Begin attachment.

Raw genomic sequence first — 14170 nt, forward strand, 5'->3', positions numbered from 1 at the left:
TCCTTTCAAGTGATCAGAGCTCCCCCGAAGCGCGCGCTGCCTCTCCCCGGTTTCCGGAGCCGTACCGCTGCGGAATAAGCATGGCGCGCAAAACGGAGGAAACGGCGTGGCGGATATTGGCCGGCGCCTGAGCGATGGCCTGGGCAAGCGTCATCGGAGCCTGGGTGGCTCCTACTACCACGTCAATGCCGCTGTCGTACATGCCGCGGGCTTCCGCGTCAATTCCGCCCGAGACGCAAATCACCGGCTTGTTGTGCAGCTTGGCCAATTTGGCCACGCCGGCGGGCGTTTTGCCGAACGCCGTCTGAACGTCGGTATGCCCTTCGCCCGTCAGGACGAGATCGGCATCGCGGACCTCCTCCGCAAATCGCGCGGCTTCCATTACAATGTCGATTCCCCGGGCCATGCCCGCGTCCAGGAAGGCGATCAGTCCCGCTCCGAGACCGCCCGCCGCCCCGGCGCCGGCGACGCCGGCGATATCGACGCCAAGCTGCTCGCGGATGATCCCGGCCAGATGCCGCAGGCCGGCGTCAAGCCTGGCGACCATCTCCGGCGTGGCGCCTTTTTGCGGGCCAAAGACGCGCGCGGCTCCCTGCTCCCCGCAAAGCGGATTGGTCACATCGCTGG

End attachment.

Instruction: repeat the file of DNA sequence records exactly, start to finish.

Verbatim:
Raw genomic sequence first — 14170 nt, forward strand, 5'->3', positions numbered from 1 at the left:
TCCTTTCAAGTGATCAGAGCTCCCCCGAAGCGCGCGCTGCCTCTCCCCGGTTTCCGGAGCCGTACCGCTGCGGAATAAGCATGGCGCGCAAAACGGAGGAAACGGCGTGGCGGATATTGGCCGGCGCCTGAGCGATGGCCTGGGCAAGCGTCATCGGAGCCTGGGTGGCTCCTACTACCACGTCAATGCCGCTGTCGTACATGCCGCGGGCTTCCGCGTCAATTCCGCCCGAGACGCAAATCACCGGCTTGTTGTGCAGCTTGGCCAATTTGGCCACGCCGGCGGGCGTTTTGCCGAACGCCGTCTGAACGTCGGTATGCCCTTCGCCCGTCAGGACGAGATCGGCATCGCGGACCTCCTCCGCAAATCGCGCGGCTTCCATTACAATGTCGATTCCCCGGGCCATGCCCGCGTCCAGGAAGGCGATCAGTCCCGCTCCGAGACCGCCCGCCGCCCCGGCGCCGGCGACGCCGGCGATATCGACGCCAAGCTGCTCGCGGATGATCCCGGCCAGATGCCGCAGGCCGGCGTCAAGCCTGGCGACCATCTCCGGCGTGGCGCCTTTTTGCGGGCCAAAGACGCGCGCGGCTCCCTGCTCCCCGCAAAGCGGATTGGTCACATCGCTGG